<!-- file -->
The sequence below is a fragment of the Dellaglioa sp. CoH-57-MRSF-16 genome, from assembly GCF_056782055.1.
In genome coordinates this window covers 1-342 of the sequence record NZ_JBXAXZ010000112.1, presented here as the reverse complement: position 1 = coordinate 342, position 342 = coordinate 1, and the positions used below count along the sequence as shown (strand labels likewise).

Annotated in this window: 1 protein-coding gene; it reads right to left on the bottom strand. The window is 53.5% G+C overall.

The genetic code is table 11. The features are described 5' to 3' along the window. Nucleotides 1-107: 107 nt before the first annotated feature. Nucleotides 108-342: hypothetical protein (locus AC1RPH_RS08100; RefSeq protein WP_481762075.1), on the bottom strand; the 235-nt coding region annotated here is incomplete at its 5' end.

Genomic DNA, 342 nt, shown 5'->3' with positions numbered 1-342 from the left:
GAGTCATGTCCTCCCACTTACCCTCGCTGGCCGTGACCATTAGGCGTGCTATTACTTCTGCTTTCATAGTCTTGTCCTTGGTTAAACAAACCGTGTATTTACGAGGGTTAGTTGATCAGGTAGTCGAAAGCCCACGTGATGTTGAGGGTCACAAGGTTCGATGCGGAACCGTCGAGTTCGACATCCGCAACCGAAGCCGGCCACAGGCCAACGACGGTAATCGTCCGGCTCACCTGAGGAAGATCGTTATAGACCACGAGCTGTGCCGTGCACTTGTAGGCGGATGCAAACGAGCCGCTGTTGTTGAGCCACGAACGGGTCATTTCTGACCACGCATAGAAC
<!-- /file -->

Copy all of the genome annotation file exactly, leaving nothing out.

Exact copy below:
The sequence below is a fragment of the Dellaglioa sp. CoH-57-MRSF-16 genome, from assembly GCF_056782055.1.
In genome coordinates this window covers 1-342 of the sequence record NZ_JBXAXZ010000112.1, presented here as the reverse complement: position 1 = coordinate 342, position 342 = coordinate 1, and the positions used below count along the sequence as shown (strand labels likewise).

Annotated in this window: 1 protein-coding gene; it reads right to left on the bottom strand. The window is 53.5% G+C overall.

The genetic code is table 11. The features are described 5' to 3' along the window. Nucleotides 1-107: 107 nt before the first annotated feature. Nucleotides 108-342: hypothetical protein (locus AC1RPH_RS08100; RefSeq protein WP_481762075.1), on the bottom strand; the 235-nt coding region annotated here is incomplete at its 5' end.

Genomic DNA, 342 nt, shown 5'->3' with positions numbered 1-342 from the left:
GAGTCATGTCCTCCCACTTACCCTCGCTGGCCGTGACCATTAGGCGTGCTATTACTTCTGCTTTCATAGTCTTGTCCTTGGTTAAACAAACCGTGTATTTACGAGGGTTAGTTGATCAGGTAGTCGAAAGCCCACGTGATGTTGAGGGTCACAAGGTTCGATGCGGAACCGTCGAGTTCGACATCCGCAACCGAAGCCGGCCACAGGCCAACGACGGTAATCGTCCGGCTCACCTGAGGAAGATCGTTATAGACCACGAGCTGTGCCGTGCACTTGTAGGCGGATGCAAACGAGCCGCTGTTGTTGAGCCACGAACGGGTCATTTCTGACCACGCATAGAAC